Friday, March 1, 2013

The Next Manufactured Federal Fiscal Crisis

The manufactured deadline has passed. The automatic cuts directed by the "sequestration" bill passing in 2011 take effect. Is that it? No. March 27, 2013 is the next big date.


According to self-proclaimed communist Maxine Waters, the 134 million Americans that are currently employed are going to lose 170 million jobs. Math is hard for some people.

According to the rhetoric coming from Obama, Pelosi, and others who want you to believe  the government is in charge of your life and livelihood, we no longer have policemen, firemen, and school teachers.

Yet I saw police cars patrolling this morning. I saw kids going to school. My electricity still works, as does my internet connection. Yours must be working as well, since you are reading this.

Some people's memories fail. In 1995-96, we had a "budget crisis". Newt Gingrich and his conservative majority in the House of Representatives were deadlocked with President Clinton, who refused to sign their budget. We faced a "government shutdown". Some federal bureaucrats had to take a few days off from work. However, the same alarm was sounded. "The world will fall into chaos!" There were even rumors that military service members would end up without pay and benefits. However, laws in place at that time exempted military pay and benefits, VA benefits and services, Social Security, and Medicare from being shut off. I was in uniform at the time. It was explained to us that, simply, we'd still have  to honor our oaths and contracts; and we'd still be paid, fed, and housed.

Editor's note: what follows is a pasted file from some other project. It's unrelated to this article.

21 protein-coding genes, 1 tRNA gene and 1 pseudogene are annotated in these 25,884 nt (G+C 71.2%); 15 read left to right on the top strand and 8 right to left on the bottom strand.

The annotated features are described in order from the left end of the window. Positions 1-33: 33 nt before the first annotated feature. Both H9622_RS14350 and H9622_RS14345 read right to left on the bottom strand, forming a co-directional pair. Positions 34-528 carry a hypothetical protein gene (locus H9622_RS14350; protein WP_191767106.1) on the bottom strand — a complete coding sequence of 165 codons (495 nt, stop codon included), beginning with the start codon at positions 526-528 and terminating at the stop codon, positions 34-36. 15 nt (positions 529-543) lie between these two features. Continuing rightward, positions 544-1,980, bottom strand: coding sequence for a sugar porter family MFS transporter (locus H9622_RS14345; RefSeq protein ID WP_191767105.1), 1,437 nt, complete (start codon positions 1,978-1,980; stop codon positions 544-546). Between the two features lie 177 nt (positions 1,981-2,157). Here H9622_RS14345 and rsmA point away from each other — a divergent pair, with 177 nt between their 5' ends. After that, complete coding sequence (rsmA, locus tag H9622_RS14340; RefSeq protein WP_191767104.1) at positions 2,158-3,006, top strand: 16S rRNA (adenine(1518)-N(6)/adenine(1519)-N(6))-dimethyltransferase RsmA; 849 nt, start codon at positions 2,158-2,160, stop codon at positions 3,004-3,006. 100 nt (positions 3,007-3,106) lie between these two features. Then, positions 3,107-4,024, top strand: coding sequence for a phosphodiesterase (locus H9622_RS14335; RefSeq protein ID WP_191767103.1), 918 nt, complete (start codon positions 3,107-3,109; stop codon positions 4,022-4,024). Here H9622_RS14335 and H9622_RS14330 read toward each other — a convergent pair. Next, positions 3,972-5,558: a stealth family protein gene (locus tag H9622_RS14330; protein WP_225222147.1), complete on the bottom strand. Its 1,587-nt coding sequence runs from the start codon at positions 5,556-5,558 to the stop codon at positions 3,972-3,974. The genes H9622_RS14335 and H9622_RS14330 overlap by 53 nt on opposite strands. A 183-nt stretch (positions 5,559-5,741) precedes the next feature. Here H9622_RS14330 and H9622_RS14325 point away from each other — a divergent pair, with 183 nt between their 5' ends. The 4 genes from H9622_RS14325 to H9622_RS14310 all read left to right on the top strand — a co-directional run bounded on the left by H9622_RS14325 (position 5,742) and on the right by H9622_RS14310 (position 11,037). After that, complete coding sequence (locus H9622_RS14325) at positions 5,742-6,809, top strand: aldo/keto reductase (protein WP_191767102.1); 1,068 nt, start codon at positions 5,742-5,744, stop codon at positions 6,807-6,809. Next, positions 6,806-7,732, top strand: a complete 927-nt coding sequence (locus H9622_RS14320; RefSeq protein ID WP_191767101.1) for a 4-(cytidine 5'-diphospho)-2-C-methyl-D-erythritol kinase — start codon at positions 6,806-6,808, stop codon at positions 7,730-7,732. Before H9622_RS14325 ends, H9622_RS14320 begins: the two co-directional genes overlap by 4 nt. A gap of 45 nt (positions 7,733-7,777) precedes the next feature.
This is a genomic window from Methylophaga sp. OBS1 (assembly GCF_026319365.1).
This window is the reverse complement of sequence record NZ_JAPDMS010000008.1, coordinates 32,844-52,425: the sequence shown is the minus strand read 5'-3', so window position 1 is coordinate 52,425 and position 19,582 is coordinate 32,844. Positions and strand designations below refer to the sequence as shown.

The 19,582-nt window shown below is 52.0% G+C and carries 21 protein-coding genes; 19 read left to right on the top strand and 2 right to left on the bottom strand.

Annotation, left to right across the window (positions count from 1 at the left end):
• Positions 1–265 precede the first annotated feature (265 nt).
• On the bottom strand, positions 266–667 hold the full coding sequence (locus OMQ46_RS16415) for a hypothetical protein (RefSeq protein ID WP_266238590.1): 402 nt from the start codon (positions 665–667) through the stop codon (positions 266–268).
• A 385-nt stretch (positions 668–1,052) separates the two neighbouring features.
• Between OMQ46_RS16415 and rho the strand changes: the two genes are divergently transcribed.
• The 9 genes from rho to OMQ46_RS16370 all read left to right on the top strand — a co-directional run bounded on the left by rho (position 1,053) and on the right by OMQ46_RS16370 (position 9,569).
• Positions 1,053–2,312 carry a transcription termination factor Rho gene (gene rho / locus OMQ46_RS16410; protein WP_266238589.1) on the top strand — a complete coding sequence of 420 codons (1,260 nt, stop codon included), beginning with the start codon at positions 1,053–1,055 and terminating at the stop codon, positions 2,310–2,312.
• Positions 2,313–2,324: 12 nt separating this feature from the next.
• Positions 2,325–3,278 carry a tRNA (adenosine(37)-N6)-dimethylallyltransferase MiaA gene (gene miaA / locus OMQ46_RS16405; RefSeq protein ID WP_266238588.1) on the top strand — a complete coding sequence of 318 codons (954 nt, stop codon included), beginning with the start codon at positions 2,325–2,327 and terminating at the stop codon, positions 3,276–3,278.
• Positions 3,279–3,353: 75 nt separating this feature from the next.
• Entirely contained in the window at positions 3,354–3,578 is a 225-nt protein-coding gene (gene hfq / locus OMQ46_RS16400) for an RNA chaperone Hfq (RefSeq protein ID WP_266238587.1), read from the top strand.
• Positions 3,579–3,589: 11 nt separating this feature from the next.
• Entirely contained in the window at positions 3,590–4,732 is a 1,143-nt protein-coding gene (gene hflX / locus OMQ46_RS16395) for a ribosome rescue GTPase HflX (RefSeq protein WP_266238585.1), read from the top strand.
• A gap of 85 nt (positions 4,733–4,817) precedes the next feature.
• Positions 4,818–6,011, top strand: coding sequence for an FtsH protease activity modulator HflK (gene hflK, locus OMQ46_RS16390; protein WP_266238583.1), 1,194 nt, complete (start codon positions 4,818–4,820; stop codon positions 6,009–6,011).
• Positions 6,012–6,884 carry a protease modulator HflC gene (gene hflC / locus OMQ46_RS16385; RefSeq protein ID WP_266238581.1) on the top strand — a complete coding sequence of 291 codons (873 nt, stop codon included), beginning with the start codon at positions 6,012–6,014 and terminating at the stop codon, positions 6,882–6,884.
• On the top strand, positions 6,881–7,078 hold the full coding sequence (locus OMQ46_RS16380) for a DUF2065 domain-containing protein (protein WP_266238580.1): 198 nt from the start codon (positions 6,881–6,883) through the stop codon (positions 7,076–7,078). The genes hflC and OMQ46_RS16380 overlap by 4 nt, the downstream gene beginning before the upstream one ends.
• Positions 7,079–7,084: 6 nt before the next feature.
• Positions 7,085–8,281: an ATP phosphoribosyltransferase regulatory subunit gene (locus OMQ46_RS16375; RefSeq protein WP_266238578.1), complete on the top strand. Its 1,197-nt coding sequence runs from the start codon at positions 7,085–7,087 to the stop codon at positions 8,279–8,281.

The next manufactured "fiscal crisis" deadline is March 27, 2013. That is when the federal allocations are estimated to run out. This will bring about more finger-pointing and suggestions for fiscal irresponsibility as politicians debate raising the federal credit limit termed "the debt ceiling" in order to continue operations.